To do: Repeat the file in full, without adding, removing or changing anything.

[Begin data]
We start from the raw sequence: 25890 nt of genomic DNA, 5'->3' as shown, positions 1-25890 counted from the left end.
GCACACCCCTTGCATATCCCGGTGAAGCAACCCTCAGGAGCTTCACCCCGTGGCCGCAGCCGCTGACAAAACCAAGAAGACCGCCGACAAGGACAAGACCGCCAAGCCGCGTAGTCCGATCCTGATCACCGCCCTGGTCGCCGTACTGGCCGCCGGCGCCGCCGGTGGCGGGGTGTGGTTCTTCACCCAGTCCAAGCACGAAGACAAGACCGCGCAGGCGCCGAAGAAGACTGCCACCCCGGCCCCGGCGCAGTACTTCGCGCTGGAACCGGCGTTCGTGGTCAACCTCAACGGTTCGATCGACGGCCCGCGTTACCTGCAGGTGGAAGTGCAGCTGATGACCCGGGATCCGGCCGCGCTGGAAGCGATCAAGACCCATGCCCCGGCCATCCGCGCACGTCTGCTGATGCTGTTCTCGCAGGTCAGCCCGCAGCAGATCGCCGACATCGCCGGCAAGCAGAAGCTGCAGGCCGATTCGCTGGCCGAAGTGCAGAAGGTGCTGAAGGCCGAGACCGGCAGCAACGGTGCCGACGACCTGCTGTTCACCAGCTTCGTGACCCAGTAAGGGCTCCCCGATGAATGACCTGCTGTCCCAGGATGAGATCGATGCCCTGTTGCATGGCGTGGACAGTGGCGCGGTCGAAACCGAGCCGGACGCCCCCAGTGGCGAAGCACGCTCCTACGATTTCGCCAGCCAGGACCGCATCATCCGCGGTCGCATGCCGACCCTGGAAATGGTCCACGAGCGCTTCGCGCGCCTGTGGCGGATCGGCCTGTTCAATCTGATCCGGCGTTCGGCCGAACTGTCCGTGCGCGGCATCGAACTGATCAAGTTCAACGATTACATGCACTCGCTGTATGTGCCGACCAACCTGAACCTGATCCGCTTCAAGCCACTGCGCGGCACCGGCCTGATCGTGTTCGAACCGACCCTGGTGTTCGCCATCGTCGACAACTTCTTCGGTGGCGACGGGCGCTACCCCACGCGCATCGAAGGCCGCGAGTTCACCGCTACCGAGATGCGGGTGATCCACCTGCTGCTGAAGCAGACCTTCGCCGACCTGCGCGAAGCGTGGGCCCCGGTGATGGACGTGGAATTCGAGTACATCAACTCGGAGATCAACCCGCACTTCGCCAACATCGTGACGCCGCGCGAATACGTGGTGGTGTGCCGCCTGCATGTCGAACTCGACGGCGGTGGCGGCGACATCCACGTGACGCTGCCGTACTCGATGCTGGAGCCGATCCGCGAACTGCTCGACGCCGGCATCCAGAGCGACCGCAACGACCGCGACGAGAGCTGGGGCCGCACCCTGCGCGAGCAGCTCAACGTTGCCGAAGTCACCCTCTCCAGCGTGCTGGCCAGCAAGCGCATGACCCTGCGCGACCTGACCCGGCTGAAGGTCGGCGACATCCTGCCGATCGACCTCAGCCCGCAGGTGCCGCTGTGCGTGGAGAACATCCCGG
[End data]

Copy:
We start from the raw sequence: 25890 nt of genomic DNA, 5'->3' as shown, positions 1-25890 counted from the left end.
GCACACCCCTTGCATATCCCGGTGAAGCAACCCTCAGGAGCTTCACCCCGTGGCCGCAGCCGCTGACAAAACCAAGAAGACCGCCGACAAGGACAAGACCGCCAAGCCGCGTAGTCCGATCCTGATCACCGCCCTGGTCGCCGTACTGGCCGCCGGCGCCGCCGGTGGCGGGGTGTGGTTCTTCACCCAGTCCAAGCACGAAGACAAGACCGCGCAGGCGCCGAAGAAGACTGCCACCCCGGCCCCGGCGCAGTACTTCGCGCTGGAACCGGCGTTCGTGGTCAACCTCAACGGTTCGATCGACGGCCCGCGTTACCTGCAGGTGGAAGTGCAGCTGATGACCCGGGATCCGGCCGCGCTGGAAGCGATCAAGACCCATGCCCCGGCCATCCGCGCACGTCTGCTGATGCTGTTCTCGCAGGTCAGCCCGCAGCAGATCGCCGACATCGCCGGCAAGCAGAAGCTGCAGGCCGATTCGCTGGCCGAAGTGCAGAAGGTGCTGAAGGCCGAGACCGGCAGCAACGGTGCCGACGACCTGCTGTTCACCAGCTTCGTGACCCAGTAAGGGCTCCCCGATGAATGACCTGCTGTCCCAGGATGAGATCGATGCCCTGTTGCATGGCGTGGACAGTGGCGCGGTCGAAACCGAGCCGGACGCCCCCAGTGGCGAAGCACGCTCCTACGATTTCGCCAGCCAGGACCGCATCATCCGCGGTCGCATGCCGACCCTGGAAATGGTCCACGAGCGCTTCGCGCGCCTGTGGCGGATCGGCCTGTTCAATCTGATCCGGCGTTCGGCCGAACTGTCCGTGCGCGGCATCGAACTGATCAAGTTCAACGATTACATGCACTCGCTGTATGTGCCGACCAACCTGAACCTGATCCGCTTCAAGCCACTGCGCGGCACCGGCCTGATCGTGTTCGAACCGACCCTGGTGTTCGCCATCGTCGACAACTTCTTCGGTGGCGACGGGCGCTACCCCACGCGCATCGAAGGCCGCGAGTTCACCGCTACCGAGATGCGGGTGATCCACCTGCTGCTGAAGCAGACCTTCGCCGACCTGCGCGAAGCGTGGGCCCCGGTGATGGACGTGGAATTCGAGTACATCAACTCGGAGATCAACCCGCACTTCGCCAACATCGTGACGCCGCGCGAATACGTGGTGGTGTGCCGCCTGCATGTCGAACTCGACGGCGGTGGCGGCGACATCCACGTGACGCTGCCGTACTCGATGCTGGAGCCGATCCGCGAACTGCTCGACGCCGGCATCCAGAGCGACCGCAACGACCGCGACGAGAGCTGGGGCCGCACCCTGCGCGAGCAGCTCAACGTTGCCGAAGTCACCCTCTCCAGCGTGCTGGCCAGCAAGCGCATGACCCTGCGCGACCTGACCCGGCTGAAGGTCGGCGACATCCTGCCGATCGACCTCAGCCCGCAGGTGCCGCTGTGCGTGGAGAACATCCCGG